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    How to Grip your Bow so that You don’t get Stung

    Whether you are an avid archer or shoot occasionally, almost everyone of us has had the unpleasant experience of being hit with the bowstring. Being “zinged” is probably one of the most painful experiences of shooting a bow and once you do it, you really start trying to figure out how to avoid having it happen again. There is really only one main reason why you get zinged and that is improper grip on the bow.

    Most archers grip the bow with the middle of their palm running down the center of the bow handle. On top of this poor form we also tend to squeeze really tightly which inevitably brings the string closer to our wrist. Not to worry though after being zinged myself I was taught this new way of holding the bow that would pretty much completely eliminate any chances of being hit with the string again.

    The easiest way to explain this grip is to have you look at the front of your hand. Notice the meaty portion of your hand just below your thumb. This portion of your hand is going to be what sits on the middle of the bow handle instead of the middle of your palm.

    Next your going to put your four remaining fingers together and place the tips of these fingers on the front portion of the handle/riser and your going to curl your thumb over to the right of the handle(if right handed).

    *note the space between the arm and the string.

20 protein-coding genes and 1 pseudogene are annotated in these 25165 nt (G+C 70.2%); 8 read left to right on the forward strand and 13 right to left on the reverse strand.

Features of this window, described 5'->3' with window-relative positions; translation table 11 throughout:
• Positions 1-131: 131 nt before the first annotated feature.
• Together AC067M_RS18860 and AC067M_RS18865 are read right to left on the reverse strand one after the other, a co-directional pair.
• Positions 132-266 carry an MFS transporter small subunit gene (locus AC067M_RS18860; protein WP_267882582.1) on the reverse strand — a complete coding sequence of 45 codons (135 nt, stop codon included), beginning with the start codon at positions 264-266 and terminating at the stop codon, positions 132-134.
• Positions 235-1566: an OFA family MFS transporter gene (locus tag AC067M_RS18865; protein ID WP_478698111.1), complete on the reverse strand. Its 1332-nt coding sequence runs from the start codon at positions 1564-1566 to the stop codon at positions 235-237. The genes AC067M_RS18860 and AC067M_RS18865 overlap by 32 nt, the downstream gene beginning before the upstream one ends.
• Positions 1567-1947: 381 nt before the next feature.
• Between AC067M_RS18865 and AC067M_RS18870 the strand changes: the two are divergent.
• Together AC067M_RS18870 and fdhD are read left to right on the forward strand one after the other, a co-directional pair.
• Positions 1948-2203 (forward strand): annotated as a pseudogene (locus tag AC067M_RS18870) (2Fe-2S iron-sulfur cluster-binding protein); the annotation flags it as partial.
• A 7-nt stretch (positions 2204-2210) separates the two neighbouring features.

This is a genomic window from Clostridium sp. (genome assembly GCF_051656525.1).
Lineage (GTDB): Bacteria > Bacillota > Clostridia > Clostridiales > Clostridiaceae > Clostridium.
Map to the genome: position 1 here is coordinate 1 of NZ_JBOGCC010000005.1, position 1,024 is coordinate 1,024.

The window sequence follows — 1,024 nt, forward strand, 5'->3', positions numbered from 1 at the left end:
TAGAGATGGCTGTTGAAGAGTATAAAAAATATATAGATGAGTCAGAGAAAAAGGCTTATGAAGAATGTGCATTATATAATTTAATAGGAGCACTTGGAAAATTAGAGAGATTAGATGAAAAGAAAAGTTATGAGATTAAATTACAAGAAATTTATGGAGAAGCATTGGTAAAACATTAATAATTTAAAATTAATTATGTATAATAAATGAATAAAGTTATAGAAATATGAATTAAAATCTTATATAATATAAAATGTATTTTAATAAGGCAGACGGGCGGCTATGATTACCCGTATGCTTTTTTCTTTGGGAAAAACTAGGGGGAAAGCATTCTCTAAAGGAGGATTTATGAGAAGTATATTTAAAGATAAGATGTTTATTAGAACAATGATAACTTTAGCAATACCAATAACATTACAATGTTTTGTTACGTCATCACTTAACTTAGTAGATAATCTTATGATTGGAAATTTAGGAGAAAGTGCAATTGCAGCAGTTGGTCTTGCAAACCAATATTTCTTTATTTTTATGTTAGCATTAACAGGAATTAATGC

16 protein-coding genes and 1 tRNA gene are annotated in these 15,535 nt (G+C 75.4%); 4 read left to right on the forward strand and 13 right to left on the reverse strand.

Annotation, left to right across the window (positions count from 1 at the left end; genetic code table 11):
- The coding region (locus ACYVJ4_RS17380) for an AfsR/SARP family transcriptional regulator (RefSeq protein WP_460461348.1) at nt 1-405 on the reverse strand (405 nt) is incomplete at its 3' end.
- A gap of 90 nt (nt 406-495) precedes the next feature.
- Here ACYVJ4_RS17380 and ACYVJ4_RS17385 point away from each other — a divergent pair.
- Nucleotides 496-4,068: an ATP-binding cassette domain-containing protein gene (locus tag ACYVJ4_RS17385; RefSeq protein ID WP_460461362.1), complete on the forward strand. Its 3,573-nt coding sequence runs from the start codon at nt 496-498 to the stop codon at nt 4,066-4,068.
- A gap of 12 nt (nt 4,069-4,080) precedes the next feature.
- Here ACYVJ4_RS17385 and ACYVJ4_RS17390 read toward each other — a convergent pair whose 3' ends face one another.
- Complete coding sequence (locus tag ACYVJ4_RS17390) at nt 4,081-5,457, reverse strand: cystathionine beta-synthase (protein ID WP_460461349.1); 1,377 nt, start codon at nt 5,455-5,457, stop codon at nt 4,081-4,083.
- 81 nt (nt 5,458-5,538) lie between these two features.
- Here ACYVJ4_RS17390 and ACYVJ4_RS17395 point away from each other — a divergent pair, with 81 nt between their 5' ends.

This grip is guaranteed not only to help keep your arm from getting hit but because this grip really inhibits squeezing really hard, it also helps to reduce bow torque. Just remember that you should only have your hand tight enough around the handle in order to keep it in your hand after the shot. Holding your bow too tightly will really hurt your accuracy and consistency, if you are afraid of your bow dropping you can pick up a very cheap solution. Its called a bow-sling and it attaches to the handle and you put you’re hand inside the sling to prevent your bow from coming out of your hand. Braided Bow Sling

    When hunting or shooting in the winter your clothes tend to be a lot thicker and this can cause the string to start hitting your jacket. The solution to this is to get a hold of an arm guard this will help to keep you’re coat sleeve out of the way of your bowstring. Vista Tuff-Lite Armguard

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